On Monday, Feb. 20, over a dozen rallies will be held throughout the U.S. for a “National Occupy Day in Support of Prisoners.” Join the Bay Area rally 12-3 p.m. at San Quentin by getting or giving a ride at 10 a.m. at Oscar Grant Plaza in Oakland or 1540 Market St. in SF. “The U.S. is the world’s leader of the incarceration industry – it’s time for the focused attention of the Occupy Movement,” notes Mumia Abu-Jamal. Big rallies on Feb. 20 will push California authorities to meet 12,000 California prisoners’ five core demands and challenge the prison industrial complex everywhere.
October 4, 2011
October is Maafa Commemoration Month. The term Maafa refers to the Black Holocaust, that period when African people were stolen and traded in the greatest, most widespread cooperative economic venture to date, which resulted in the displacement of human beings as commodities. The Kiswahili term Maafa extends that definition of loss and trauma, that is, PTSD or post-traumatic slave syndrome – the flashbacks, both conscious and unconscious, reoccurring instances of the atrocities 150 years after the end of slavery which have direct association to the brutality of chattel slavery.
August 4, 2011
“Imprisonment is an aspect of class struggle from the outset. It is the creation of a closed society which attempts to isolate those individuals who disregard the structures of a hypocritical establishment, as well as those who attempt to challenge it on a mass basis.” – Comrade George Jackson, field marshal of the Black Panther Party
June 30, 2011
Prisoners in the Security Housing Units, SHUs, at Pelican Bay and Corcoran state prisons in California are beginning an indefinite hunger strike on July 1, 2011, to protest the cruel and inhumane conditions of their imprisonment in what is being called “an unusual show of racial unity.” Breaking news: Prisoners at Centinela have joined the hunger strike. A prisoner there reports: “Only a few inmates are walking the yard. No Blacks or Hispanics have left their cells. No one has gone to work. He said all the races are united in this fight.”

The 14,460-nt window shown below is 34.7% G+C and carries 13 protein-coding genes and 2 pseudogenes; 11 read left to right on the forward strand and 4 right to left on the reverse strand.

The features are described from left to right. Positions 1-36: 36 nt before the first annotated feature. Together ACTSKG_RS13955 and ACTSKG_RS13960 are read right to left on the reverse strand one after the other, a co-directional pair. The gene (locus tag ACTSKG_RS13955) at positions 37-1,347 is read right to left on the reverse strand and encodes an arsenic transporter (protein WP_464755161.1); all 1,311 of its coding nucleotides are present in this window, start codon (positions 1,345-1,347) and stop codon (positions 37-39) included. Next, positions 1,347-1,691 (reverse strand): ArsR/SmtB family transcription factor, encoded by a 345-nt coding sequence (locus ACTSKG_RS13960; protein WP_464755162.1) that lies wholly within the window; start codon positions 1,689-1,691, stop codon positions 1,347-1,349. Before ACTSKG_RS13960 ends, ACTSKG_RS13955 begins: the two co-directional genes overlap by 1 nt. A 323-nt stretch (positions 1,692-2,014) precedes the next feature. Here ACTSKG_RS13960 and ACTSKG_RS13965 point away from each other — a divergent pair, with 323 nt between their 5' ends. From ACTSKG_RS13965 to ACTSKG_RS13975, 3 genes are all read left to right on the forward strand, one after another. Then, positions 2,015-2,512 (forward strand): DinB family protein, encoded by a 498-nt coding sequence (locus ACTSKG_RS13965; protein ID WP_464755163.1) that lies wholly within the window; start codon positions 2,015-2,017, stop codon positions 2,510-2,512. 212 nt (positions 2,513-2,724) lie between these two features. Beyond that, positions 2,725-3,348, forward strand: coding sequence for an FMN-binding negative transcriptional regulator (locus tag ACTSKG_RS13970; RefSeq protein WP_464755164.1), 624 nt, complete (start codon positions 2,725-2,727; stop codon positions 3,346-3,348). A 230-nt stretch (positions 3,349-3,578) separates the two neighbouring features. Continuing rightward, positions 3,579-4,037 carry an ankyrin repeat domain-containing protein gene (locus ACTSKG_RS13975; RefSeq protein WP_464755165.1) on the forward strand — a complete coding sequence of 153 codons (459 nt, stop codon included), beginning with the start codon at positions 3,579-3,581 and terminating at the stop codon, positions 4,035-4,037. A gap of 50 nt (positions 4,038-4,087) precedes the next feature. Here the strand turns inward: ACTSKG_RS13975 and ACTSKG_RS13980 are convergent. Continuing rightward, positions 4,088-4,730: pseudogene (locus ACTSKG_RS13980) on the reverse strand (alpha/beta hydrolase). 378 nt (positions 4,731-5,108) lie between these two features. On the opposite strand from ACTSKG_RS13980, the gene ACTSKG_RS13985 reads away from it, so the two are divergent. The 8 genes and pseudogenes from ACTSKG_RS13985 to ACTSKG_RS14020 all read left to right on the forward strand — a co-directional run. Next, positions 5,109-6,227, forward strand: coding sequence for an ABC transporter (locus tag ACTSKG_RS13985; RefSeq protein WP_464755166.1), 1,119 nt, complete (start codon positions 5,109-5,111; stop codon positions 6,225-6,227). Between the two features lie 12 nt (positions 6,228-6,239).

June 20, 2011
On Thursday, June 2, 2011, came word that former Black Panther leader, Geronimo ji-Jaga (née Elmer G. Pratt) died in exile in Tanzania.
February 10, 2011
On Feb. 18, 7 p.m., at Modern Times Bookstore, Krip-Hop Nation will present an author panel of new books by Black disabled writers and friends, including Toni Hickman of Texas, Adarro Minton of New York, Allen Jones of San Francisco and friends of Krip-Hop Nation, DC Curtis and Bones Kendall of Los Angeles.
August 3, 2010
I am excited about going back to Haiti, which I visited at the four-month anniversary of the earthquake. It has been six months now and from what we have heard and seen from trusted media, the situation is not any better and for many people it is worse.
September 18, 2009
We are not surprised that Malik Rahim is being hailed as one of the heroes of Hurricane Katrina. In 1997, Malik rediscovered information on our case and made it his mission to bring attention to the plight that Albert, King, myself and so many other Louisiana prisoners have endured in being unfairly convicted and sentenced. The Angola 3 went from obscurity to international recognition thanks to Malik’s efforts.
March 13, 2009
An 18,000-acre complex that still resembles the slave plantation it once was, Angola Prison is where Albert Woodfox of the Angola 3 has served nearly all of his time in solitary confinement – 36 years, 2 months and 24 days.
January 27, 2009
The torture of prisoners in U.S. custody is not only found in military prisons in Iraq, Afghanistan and Guantanamo. If President Obama is serious about ending U.S. support for torture, he can start here in Louisiana.